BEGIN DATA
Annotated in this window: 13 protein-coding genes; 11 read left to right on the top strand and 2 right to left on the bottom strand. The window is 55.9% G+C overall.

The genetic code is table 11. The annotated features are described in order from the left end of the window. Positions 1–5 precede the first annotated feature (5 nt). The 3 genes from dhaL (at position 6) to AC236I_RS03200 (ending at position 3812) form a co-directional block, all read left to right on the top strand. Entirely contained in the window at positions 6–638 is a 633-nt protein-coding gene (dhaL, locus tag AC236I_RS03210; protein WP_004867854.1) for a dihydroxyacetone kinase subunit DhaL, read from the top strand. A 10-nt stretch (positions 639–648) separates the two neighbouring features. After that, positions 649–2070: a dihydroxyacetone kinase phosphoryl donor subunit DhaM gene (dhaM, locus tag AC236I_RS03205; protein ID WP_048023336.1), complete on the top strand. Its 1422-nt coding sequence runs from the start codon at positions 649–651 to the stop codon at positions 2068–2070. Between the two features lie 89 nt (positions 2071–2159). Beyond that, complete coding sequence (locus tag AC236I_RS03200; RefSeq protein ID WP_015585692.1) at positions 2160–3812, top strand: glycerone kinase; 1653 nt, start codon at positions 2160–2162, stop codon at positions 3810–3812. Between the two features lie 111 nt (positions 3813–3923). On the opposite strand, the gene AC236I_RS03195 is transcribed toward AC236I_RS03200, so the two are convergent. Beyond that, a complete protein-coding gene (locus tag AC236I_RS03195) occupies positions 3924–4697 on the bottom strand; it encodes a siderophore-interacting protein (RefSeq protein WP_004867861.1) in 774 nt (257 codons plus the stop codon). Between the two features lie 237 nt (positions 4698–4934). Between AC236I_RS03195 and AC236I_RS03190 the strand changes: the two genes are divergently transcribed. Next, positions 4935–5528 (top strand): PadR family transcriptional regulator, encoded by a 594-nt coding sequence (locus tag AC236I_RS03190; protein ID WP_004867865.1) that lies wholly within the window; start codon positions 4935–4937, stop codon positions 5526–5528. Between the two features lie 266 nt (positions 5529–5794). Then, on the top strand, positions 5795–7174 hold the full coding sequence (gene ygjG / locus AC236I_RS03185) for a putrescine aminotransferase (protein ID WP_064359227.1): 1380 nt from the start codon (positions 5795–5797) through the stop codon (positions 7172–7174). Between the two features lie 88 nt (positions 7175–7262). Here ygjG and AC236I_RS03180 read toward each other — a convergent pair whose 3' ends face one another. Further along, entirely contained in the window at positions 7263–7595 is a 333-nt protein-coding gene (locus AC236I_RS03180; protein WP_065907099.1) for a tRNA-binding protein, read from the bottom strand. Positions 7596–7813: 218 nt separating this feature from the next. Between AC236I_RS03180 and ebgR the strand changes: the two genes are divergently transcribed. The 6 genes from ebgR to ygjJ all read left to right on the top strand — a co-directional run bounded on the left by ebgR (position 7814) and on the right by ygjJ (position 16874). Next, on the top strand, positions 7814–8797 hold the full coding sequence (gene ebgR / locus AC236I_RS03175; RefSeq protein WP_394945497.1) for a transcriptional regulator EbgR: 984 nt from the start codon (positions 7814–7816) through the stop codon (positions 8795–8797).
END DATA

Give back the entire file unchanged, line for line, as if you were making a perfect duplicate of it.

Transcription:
Annotated in this window: 13 protein-coding genes; 11 read left to right on the top strand and 2 right to left on the bottom strand. The window is 55.9% G+C overall.

The genetic code is table 11. The annotated features are described in order from the left end of the window. Positions 1–5 precede the first annotated feature (5 nt). The 3 genes from dhaL (at position 6) to AC236I_RS03200 (ending at position 3812) form a co-directional block, all read left to right on the top strand. Entirely contained in the window at positions 6–638 is a 633-nt protein-coding gene (dhaL, locus tag AC236I_RS03210; protein WP_004867854.1) for a dihydroxyacetone kinase subunit DhaL, read from the top strand. A 10-nt stretch (positions 639–648) separates the two neighbouring features. After that, positions 649–2070: a dihydroxyacetone kinase phosphoryl donor subunit DhaM gene (dhaM, locus tag AC236I_RS03205; protein ID WP_048023336.1), complete on the top strand. Its 1422-nt coding sequence runs from the start codon at positions 649–651 to the stop codon at positions 2068–2070. Between the two features lie 89 nt (positions 2071–2159). Beyond that, complete coding sequence (locus tag AC236I_RS03200; RefSeq protein ID WP_015585692.1) at positions 2160–3812, top strand: glycerone kinase; 1653 nt, start codon at positions 2160–2162, stop codon at positions 3810–3812. Between the two features lie 111 nt (positions 3813–3923). On the opposite strand, the gene AC236I_RS03195 is transcribed toward AC236I_RS03200, so the two are convergent. Beyond that, a complete protein-coding gene (locus tag AC236I_RS03195) occupies positions 3924–4697 on the bottom strand; it encodes a siderophore-interacting protein (RefSeq protein WP_004867861.1) in 774 nt (257 codons plus the stop codon). Between the two features lie 237 nt (positions 4698–4934). Between AC236I_RS03195 and AC236I_RS03190 the strand changes: the two genes are divergently transcribed. Next, positions 4935–5528 (top strand): PadR family transcriptional regulator, encoded by a 594-nt coding sequence (locus tag AC236I_RS03190; protein ID WP_004867865.1) that lies wholly within the window; start codon positions 4935–4937, stop codon positions 5526–5528. Between the two features lie 266 nt (positions 5529–5794). Then, on the top strand, positions 5795–7174 hold the full coding sequence (gene ygjG / locus AC236I_RS03185) for a putrescine aminotransferase (protein ID WP_064359227.1): 1380 nt from the start codon (positions 5795–5797) through the stop codon (positions 7172–7174). Between the two features lie 88 nt (positions 7175–7262). Here ygjG and AC236I_RS03180 read toward each other — a convergent pair whose 3' ends face one another. Further along, entirely contained in the window at positions 7263–7595 is a 333-nt protein-coding gene (locus AC236I_RS03180; protein WP_065907099.1) for a tRNA-binding protein, read from the bottom strand. Positions 7596–7813: 218 nt separating this feature from the next. Between AC236I_RS03180 and ebgR the strand changes: the two genes are divergently transcribed. The 6 genes from ebgR to ygjJ all read left to right on the top strand — a co-directional run bounded on the left by ebgR (position 7814) and on the right by ygjJ (position 16874). Next, on the top strand, positions 7814–8797 hold the full coding sequence (gene ebgR / locus AC236I_RS03175; RefSeq protein WP_394945497.1) for a transcriptional regulator EbgR: 984 nt from the start codon (positions 7814–7816) through the stop codon (positions 8795–8797).